Vicky is programme director Connected Local Government, manages the CLG Innovation Platform, is programme director for Better Connected for which she designed and developed She is a board director of Boilerhouse Communications Limited


Councils should make more use of pilots and trials to test innovative policy ideas


Christian Heilmann - Innovation Drive - November 2010

Producing The Goods – collaboration as the next frontier of productivity; a new report published by New Local Government Network, points the way to collaborative experimentation and innovation

The report, carried out in association with Norse Group and PPL, found that councils should trial new ideas on a small scale, evaluate their success, and move on to new ideas if they are not constructive.

The sector should then be less embarrassed about admitting failure, and better at sharing these examples of what does and does not work, to prevent unsuccessful ideas and pilots being repeated in other councils.

“Councils can potentially increase their productivity and their impact by working with others. We found lots of ways in which councils are already taking a fresh, innovative approach to collaboration and who they partner with said Lucy Terry, senior researcher at NLGN adding “But doing something new requires experimentation – and councils need to be able to test what works and be honest about cases where something doesn’t have an impact. This will ultimately benefit the whole of the sector.”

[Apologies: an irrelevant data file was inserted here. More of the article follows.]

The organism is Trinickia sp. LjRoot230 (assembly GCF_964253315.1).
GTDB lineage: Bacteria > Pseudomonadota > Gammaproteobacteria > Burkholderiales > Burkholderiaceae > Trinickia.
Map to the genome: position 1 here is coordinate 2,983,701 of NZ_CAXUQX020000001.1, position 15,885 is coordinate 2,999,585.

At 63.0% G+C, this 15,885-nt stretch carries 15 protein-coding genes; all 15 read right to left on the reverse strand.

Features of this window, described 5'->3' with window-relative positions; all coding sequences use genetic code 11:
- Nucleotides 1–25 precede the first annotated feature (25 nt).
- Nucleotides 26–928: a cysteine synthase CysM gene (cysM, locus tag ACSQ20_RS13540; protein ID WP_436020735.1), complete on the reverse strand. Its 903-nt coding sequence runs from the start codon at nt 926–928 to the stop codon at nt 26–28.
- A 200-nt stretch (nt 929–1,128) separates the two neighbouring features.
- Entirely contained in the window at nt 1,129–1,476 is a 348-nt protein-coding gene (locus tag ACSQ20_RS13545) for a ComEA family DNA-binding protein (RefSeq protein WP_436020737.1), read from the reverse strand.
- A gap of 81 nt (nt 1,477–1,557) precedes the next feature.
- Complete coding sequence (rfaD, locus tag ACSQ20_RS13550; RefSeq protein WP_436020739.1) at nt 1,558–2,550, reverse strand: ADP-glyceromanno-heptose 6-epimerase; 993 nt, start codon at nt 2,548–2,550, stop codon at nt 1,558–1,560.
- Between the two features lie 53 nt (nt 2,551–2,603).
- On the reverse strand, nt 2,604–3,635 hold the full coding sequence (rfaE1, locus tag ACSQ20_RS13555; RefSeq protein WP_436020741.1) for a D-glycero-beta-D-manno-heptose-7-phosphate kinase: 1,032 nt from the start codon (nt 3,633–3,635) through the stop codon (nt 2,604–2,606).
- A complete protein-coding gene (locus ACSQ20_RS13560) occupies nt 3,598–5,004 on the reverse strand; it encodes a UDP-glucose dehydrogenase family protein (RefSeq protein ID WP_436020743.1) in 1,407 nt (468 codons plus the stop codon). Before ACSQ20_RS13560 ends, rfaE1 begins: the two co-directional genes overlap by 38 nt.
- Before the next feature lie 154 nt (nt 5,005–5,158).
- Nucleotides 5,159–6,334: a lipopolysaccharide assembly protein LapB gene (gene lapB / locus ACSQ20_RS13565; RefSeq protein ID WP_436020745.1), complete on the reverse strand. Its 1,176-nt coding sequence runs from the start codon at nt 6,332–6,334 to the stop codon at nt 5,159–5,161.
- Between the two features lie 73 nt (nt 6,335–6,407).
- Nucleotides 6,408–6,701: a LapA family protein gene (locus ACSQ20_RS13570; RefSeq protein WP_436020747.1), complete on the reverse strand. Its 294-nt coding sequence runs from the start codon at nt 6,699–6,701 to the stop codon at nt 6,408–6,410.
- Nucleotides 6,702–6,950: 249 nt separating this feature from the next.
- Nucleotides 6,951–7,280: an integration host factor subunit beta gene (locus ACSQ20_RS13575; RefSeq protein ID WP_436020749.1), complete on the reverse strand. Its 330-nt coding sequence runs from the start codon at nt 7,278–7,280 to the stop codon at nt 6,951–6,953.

As local government comes under ever increasing financial pressures, councils must focus on squeezing more impact from every pound, while still providing quality services. The report focuses on ways they can do this in collaboration with others.

“The twin challenges of an ageing population and financial pressure facing the public sector today are well-known and extremely complex. For us, the key to increasing productivity is about working and thinking differently.” Said Claire Kennedy, Joint Managing Director at PPL.

Furthermore says Kennedy “Coproduction and collaboration are ways that organisations can work in partnership to enable more effective delivery, and to create the services that we need for the future.”

The research also found a number of other ways that councils could improve their collaboration to help productivity, including hosting ‘hack days’ with their employees to find ways to reform existing processes and make short-term productivity gains.

Local authorities, it is suggested, could start by mapping all the universal customer service providers in their areas, and identify who they could fruitfully collaborate with. And introduce ‘collaboration champions’ to lead in identifying new and unlikely partners, and co-ordinate insight into what is most effective.

Norse Sales Director Geoff Tucker explained that Norse Group work on delivering cost savings to local government partners had been achieved largely though increasing productivity, whilst preserving service standards.

“Collaboration has been one of the main drivers in improving efficiency, along with investment in innovation” said Tucker. “Those councils which embrace collaborative working and experimentation will undoubtedly reap the rewards in the long term.”

Download: Producing The Goods – collaboration as the next frontier of productivity here.  Report and download supported by Norse Group and PPL


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